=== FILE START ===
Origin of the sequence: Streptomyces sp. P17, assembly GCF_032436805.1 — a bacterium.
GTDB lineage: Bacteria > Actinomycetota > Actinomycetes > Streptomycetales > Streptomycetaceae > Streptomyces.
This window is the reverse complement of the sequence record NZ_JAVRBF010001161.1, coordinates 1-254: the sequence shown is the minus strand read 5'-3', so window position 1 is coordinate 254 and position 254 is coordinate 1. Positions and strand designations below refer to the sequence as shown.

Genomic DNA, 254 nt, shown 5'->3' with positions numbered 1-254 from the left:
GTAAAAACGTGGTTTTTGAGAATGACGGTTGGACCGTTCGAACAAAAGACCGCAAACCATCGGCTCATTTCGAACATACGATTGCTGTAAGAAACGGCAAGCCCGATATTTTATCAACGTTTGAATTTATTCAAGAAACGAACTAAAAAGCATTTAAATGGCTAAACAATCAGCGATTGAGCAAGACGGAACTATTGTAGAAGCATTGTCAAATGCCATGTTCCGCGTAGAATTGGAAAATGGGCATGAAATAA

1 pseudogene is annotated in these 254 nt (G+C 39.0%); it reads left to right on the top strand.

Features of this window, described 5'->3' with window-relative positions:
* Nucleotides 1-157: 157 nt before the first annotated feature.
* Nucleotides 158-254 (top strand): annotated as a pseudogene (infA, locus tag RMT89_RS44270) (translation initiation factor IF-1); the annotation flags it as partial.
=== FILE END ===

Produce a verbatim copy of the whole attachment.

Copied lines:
Origin of the sequence: Streptomyces sp. P17, assembly GCF_032436805.1 — a bacterium.
GTDB lineage: Bacteria > Actinomycetota > Actinomycetes > Streptomycetales > Streptomycetaceae > Streptomyces.
This window is the reverse complement of the sequence record NZ_JAVRBF010001161.1, coordinates 1-254: the sequence shown is the minus strand read 5'-3', so window position 1 is coordinate 254 and position 254 is coordinate 1. Positions and strand designations below refer to the sequence as shown.

Genomic DNA, 254 nt, shown 5'->3' with positions numbered 1-254 from the left:
GTAAAAACGTGGTTTTTGAGAATGACGGTTGGACCGTTCGAACAAAAGACCGCAAACCATCGGCTCATTTCGAACATACGATTGCTGTAAGAAACGGCAAGCCCGATATTTTATCAACGTTTGAATTTATTCAAGAAACGAACTAAAAAGCATTTAAATGGCTAAACAATCAGCGATTGAGCAAGACGGAACTATTGTAGAAGCATTGTCAAATGCCATGTTCCGCGTAGAATTGGAAAATGGGCATGAAATAA

1 pseudogene is annotated in these 254 nt (G+C 39.0%); it reads left to right on the top strand.

Features of this window, described 5'->3' with window-relative positions:
* Nucleotides 1-157: 157 nt before the first annotated feature.
* Nucleotides 158-254 (top strand): annotated as a pseudogene (infA, locus tag RMT89_RS44270) (translation initiation factor IF-1); the annotation flags it as partial.